We all focused, naked-eye, on this one moving point of light as it headed toward the part of sky where earth's shadow was casting out into space. I noticed I was holding my breath.
Sure enough, right on cue. The light began dimming at the predicted point in the sky. The object was indeed a spacecraft. I got back to my scope before the object would dim out completely, but I was not prepared for what next I was about to see.
I immediately found the object without any trouble despite the tiny view of sky in my eyepiece. But there was no yellowish solar glow anymore enveloping the object. And the small, pinpoint green light was gone. (Understandable, since it was on the far side of the craft and the craft was drifting farther away from us toward the horizon.) I was suddenly stunned to see, however, a formation of running lights. Two evenly spaced white lights up front (bigger and brighter than the green light) followed by a single, white light of almost equal brightness—with a smaller and less bright, steady-burning, red light in the exact center of the lighting arrangement. At no point during the observation could I see the shape of the object, but the one original glow strongly suggested a single object—not multiple objects.
(Right - triangular UFO as viewed through telescope eyepiece)
Three white lights forming a triangle with a red light in the center… Not the Russian space station. What the heck am I looking at? I thought. I watched it for a good minute more, I believe, trying carefully to record in my mind every detail I could. I realized that this object, approximately 25 degrees above the horizon and at least a hundred miles high—probably higher—was at least a few hundred miles away. "Whatever this is, it is big!" I said out loud.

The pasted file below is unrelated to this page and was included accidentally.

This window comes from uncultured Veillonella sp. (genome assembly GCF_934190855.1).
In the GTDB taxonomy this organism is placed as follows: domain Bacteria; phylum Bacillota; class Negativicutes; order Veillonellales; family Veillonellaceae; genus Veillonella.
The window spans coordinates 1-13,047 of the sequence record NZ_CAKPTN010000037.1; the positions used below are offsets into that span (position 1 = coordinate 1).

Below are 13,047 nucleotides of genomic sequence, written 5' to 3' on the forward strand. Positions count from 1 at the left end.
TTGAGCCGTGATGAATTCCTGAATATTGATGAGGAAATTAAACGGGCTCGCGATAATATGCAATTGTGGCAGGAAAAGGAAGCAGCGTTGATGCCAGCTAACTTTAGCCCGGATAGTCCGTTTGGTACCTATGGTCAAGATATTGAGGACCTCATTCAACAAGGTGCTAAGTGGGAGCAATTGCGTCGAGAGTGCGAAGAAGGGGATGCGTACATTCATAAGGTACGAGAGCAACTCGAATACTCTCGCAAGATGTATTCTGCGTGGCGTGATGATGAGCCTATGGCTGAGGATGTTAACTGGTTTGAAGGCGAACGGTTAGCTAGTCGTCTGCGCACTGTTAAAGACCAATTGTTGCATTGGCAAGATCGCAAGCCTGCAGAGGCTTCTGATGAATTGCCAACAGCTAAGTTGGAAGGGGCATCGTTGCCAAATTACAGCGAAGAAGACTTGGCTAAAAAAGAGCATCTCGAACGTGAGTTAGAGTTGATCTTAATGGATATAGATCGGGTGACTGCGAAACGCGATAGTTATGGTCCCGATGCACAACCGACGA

The object eventually travelled too distant and too far into the haze that hugged the horizon. We had been fortunate to have had such a dark and starry night for which to view this mysterious object.
Well, it wasn't an airplane; that was for sure. It wasn't a manmade satellite or space shuttle; that was for sure. It certainly wasn't the Russian Mir Space Station with its extended solar panels; that was for sure.
It was, therefore, an unidentified spacecraft of unknown origin. One of my fellow astronomers suggested that it was probably some secret government project and that we probably shouldn't worry about it. But, that made me think; Which government? What if it didn't belong to our government? I began to get very concerned.
Who in the world could have developed the technology to lift something up into space too large to launch by conventional means? And what were their intentions in the grand scheme of things? I suddenly didn't like what I had seen. I didn't like the fact that someone—anyone—had technology so advanced that they could theoretically give any one or even any nation on earth a really rough time, if they chose to do so. Who was operating this craft? And, what the heck was this thing, exactly?
I carefully made all the notes I could on a scratch pad while it was all fresh in my mind. And, I was extremely careful to draw the arrangement of lights as exactly
accurate as possible.
Later, I carefully studied my notes and tried to compile all possible data to see what I could make of all this. I was especially interested in the size of this thing. What kind of craft could be large enough for my small amateur telescope to see so clearly several hundred miles away? I knew almost exactly how large or small the object appeared in my eyepiece. And, I knew the magnification and other characteristics of the telescope. I began to check and see if I could figure out the size of this mystery object from the information I had compiled.
I dusted off my college mathematics text book and began searching. I also called
on a highly skilled amateur astronomer in the area who was a math enthusiast, as well. Finally, I was able to figure out a range of sizes for this object based on observational data.
I knew the distance above the horizon in degrees (approximately 25 degrees). I knew that the object was definitely in low-earth orbit—which would have to place it somewhere between 100 and 350 miles altitude above the earth. From this information, I could conclude a maximum and minimum distance range for this object. Even ballpark figures would tell me a lot about the object I had seen. I had already assumed that this object was probably the size of an aircraft carrier or two. I really needed to know the object's size.
I estimated the actual size of the object's image in the telescope's eyepiece in "seconds of arc" then converted that measurement into something called "radian measure" to ultimately get a magical number that I could multiply by various possible distances to the craft—based on the craft's most probable altitudes and the known angle above the horizon at the time of observation.